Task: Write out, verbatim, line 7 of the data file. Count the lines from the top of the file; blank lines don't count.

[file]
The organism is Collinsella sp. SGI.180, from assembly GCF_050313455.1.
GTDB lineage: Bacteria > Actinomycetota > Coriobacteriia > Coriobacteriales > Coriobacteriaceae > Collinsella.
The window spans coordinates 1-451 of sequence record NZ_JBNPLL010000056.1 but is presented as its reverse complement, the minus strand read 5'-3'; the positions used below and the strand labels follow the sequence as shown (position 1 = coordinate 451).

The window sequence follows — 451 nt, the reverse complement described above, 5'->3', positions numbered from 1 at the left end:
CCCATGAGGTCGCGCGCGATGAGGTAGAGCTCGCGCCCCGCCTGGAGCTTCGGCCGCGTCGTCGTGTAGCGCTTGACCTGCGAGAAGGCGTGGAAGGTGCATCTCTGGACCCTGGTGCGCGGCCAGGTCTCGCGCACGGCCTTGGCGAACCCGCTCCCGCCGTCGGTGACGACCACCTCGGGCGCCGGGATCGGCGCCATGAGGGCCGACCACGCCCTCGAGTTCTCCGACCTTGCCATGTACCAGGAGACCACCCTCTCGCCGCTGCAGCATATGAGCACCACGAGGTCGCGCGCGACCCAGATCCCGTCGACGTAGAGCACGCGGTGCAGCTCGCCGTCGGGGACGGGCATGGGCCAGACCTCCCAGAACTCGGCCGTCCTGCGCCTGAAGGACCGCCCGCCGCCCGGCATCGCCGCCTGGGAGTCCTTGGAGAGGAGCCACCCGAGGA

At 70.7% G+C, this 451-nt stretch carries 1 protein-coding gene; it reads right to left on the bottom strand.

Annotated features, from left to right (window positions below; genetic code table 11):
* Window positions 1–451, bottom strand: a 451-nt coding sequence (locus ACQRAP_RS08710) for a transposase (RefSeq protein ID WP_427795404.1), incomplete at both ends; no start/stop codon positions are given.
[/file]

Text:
Annotated features, from left to right (window positions below; genetic code table 11):